The Airmen's Stories - F/O J Rose
Jack Rose was born in London on 18th January 1917 and educated at Fox Hill School and Shooters Hill School. He went to University College, London to study Science. He joined the RAF on a short service commission and began his initial training course on 6th October 1938.
Once his training was completed he was posted to 32 Squadron at Biggin Hill on 31st August 1939. He was detached to Newcastle from 29th November to 4th December 1939 for liaison with the Royal Navy.
In May 1940 Rose was attached to 3 Squadron and joined it at Merville in France on 14th May.
On the 15th he shared in the destruction of a Me109, on the 18th he destroyed a Me110 and on the 19th he destroyed a He111. After shooting down this aircraft, Rose pulled away and opened his hood, to remove oil from the He111 from his windscreen. He was then surprised by a Me109 and hit. He managed to land safely at Lille/Seclin.
On 9th July 1940, still serving with 3 Squadron, Rose was passenger in Magister P6359, piloted by Sgt. HB Alexander of 8 B&GS, which crashed on take-off from Longman aerodrome, Inverness. The pilot was killed and Rose was slightly injured.
On 29th July 1940 he was posted from 3 Squadron to 232 Squadron at Sumburgh but he remained attached to 3 Squadron from 232, pending an enquiry into the Magister crash. Whilst with 3 Squadron Rose flew five operational sorties, on 2nd, 4th, 8th, 12th and 13th August.
On 22nd August 1940 Rose's attachment from 232 to 3 Squadron was terminated and he rejoined 32 Squadron at Biggin Hill.
On 25th August he damaged a Do17. In this engagement, he was shot down over the Channel by a Me109, in Hurricane V6547. He baled out and was rescued from the sea, having released dye issued only that morning. He was still serving with 32 Squadron on 30th November 1940.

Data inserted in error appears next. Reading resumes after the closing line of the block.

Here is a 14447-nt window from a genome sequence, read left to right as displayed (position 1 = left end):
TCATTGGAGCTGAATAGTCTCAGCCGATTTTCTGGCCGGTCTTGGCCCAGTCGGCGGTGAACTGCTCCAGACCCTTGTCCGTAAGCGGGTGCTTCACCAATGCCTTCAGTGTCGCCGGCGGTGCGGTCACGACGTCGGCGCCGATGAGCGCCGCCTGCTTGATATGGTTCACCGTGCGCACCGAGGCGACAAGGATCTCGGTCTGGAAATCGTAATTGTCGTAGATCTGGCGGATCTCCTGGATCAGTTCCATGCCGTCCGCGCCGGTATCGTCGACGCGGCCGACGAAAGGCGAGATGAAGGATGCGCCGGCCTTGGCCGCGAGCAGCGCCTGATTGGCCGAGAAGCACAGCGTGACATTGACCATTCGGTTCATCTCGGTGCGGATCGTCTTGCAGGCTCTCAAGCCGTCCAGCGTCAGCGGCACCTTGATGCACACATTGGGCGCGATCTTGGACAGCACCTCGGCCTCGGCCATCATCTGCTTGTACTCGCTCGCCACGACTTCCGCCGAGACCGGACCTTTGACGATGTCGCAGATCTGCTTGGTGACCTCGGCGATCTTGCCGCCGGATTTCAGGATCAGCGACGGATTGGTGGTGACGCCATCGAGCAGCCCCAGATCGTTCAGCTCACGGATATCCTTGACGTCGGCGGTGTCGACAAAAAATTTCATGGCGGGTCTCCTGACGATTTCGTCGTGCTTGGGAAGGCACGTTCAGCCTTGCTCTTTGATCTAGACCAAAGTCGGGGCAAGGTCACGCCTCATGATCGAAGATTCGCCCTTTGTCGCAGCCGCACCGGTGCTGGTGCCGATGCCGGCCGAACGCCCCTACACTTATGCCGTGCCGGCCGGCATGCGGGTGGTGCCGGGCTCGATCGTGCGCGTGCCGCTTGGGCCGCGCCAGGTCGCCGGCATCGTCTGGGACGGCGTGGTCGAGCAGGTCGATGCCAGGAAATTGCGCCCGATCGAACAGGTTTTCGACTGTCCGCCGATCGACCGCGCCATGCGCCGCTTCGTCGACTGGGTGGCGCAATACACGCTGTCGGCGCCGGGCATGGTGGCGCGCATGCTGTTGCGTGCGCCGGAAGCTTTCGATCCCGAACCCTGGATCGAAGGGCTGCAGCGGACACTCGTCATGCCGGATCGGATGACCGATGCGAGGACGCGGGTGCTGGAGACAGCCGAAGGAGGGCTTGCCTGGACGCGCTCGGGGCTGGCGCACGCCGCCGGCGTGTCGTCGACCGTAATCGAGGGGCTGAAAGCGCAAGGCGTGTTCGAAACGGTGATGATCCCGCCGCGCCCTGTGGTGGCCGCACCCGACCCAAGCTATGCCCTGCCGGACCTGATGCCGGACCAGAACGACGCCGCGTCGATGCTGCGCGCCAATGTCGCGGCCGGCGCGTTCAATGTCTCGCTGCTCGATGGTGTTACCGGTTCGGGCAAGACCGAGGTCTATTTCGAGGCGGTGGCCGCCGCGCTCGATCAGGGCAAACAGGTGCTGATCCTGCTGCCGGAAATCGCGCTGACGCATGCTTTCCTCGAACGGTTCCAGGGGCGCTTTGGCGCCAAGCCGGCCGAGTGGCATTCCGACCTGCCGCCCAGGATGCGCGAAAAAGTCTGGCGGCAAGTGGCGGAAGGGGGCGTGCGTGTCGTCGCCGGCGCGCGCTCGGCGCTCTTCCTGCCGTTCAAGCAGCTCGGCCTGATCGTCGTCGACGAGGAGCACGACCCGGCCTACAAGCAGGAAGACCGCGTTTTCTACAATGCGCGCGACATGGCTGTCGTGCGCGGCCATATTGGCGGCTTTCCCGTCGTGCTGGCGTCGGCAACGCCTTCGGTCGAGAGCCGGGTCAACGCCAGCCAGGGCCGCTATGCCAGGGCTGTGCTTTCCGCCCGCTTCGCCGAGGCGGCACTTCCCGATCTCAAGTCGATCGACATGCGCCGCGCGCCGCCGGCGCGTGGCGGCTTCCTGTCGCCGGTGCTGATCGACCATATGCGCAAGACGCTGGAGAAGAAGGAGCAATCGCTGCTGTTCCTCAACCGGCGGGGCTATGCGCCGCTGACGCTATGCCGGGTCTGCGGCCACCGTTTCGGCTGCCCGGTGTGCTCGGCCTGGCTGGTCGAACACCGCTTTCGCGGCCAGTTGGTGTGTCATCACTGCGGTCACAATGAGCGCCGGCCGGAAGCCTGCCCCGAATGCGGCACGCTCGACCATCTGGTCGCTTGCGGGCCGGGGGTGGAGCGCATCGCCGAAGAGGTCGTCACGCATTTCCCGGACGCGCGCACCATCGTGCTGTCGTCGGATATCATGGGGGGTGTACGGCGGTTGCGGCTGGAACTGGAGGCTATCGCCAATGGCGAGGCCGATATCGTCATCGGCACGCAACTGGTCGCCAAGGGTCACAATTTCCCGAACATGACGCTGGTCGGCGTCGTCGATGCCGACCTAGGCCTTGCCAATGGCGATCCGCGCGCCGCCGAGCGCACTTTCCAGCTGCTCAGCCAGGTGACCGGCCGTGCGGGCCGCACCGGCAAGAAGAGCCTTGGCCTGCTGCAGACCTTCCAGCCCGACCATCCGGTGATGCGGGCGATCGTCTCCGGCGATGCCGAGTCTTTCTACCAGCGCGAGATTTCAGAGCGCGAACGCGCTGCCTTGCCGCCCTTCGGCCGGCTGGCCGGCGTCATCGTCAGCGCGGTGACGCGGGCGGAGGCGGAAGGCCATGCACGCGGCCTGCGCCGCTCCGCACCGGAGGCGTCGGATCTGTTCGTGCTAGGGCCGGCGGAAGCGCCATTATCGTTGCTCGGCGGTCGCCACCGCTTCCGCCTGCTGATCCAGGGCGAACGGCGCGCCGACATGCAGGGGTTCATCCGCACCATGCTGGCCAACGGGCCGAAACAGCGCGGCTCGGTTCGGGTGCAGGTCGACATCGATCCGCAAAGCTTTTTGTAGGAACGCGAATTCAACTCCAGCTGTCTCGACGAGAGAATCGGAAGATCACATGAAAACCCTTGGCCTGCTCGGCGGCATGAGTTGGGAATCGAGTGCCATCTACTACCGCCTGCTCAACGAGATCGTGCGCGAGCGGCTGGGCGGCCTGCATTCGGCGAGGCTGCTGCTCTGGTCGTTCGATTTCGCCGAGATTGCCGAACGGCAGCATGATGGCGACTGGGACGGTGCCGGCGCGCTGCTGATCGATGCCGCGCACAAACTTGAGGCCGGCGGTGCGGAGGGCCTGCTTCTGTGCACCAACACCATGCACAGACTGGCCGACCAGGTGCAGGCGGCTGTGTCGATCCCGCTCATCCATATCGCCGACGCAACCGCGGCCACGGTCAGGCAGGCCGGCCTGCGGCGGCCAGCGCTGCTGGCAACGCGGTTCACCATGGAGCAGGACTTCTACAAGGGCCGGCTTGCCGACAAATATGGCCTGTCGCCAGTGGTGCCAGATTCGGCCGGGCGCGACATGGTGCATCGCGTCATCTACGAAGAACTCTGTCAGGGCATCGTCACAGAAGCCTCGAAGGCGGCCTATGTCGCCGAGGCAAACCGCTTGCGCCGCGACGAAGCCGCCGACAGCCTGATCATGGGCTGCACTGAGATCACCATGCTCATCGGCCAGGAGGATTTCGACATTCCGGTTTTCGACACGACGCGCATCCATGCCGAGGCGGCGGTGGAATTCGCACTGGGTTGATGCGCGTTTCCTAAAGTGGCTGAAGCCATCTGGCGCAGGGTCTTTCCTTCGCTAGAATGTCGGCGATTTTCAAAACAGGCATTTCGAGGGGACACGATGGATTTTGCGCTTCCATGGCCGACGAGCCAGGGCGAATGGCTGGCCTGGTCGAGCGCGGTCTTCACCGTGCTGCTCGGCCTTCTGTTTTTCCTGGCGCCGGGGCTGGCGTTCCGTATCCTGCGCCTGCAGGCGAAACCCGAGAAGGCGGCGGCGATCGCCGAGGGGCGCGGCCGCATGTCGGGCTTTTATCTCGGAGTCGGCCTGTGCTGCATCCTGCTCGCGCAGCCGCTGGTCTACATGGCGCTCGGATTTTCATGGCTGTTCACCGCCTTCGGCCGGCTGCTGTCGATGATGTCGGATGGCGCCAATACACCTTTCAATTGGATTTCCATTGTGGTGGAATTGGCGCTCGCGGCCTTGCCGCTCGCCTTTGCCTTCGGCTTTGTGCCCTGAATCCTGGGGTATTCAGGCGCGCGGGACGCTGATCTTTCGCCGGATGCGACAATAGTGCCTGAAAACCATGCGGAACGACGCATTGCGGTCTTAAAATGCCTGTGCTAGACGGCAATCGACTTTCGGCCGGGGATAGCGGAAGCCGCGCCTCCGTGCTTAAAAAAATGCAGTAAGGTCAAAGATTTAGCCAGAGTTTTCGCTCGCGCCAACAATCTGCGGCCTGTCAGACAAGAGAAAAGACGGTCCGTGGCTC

Rose was awarded the DFC (gazetted 9th October 1942).
He commanded 184 Squadron from its formation at Colerne on 1st December 1942, a year later the squadron was re-equipped with the rocket-firing Typhoon. He attacked a wide variety of targets including shipping, coastal defences, flying bomb sites and marshalling yards.
The squadron was heavily involved in the build-up to the invasion of Normandy. At the end of June 1944, Rose led the squadron to a recently constructed landing ground near Caen allowing the Typhoons to range deeper into France where they caused a great deal of damage to German tanks and motor transports.
By the end of July, Rose had been in command of 184 for over a year and was rested. Later in the year he was sent to Burma to command 113 Hurricane squadron providing close air support for General Slim's 14th Army as it advanced on Rangoon. After the Japanese surrender he went to Penang to assist with the repatriation of the recently released Allied prisoners of war. By the end of the conflict Rose was one of the very few pilots to survive having been operational on both the first and last days of the war.
Rose was released from the RAF in 1946 as a Wing Commander.
After his release he joined the Colonial Service. He served as a district officer in the Barotseland district of Northern Rhodesia before being promoted to district commissioner in the Kalabo region on the Angolan border. In 1950 he was appointed private secretary to the governor and three years later worked in London.
He returned to Northern Rhodesia in 1956 when he was district commissioner of the Kaloma district before transferring to Lusaka where he was attached to the Police Special Branch. After two years he moved to the Chingola district, which included one the world's largest copper mines.
In 1960 Rose was seconded to be the first administrator of the Cayman Islands, where he spent four years. He commissioned a draft company law which was approved in London, passed in the island's legislature, and became law in December 1961.
In 1963 Rose was appointed deputy governor of British Guiana (now Guyana). His tour was cut short at the end of 1964 when his wife became very ill.
Between 1964 and early 1979, when he finally retired, Rose immersed himself in voluntary work, especially with the Citizens Advice Bureau in Devon and later in Oxfordshire. He was the honorary treasurer of the Red Cross in Oxfordshire.
For four years from 1975 he was secretary of the Salmon and Trout Association. He was appointed MBE in 1954 and CMG in 1963.
His elder brother, F/O FC Rose, was killed in action on 18th May 1940, his Hurricane I N2439 of 56 Squadron at Vitry-en-Artois was shot down near Brebieres by a Me110. He is buried in Longuenesse (St. Omer) Souvenir Cemetery.
Rose died on 10th October 2009.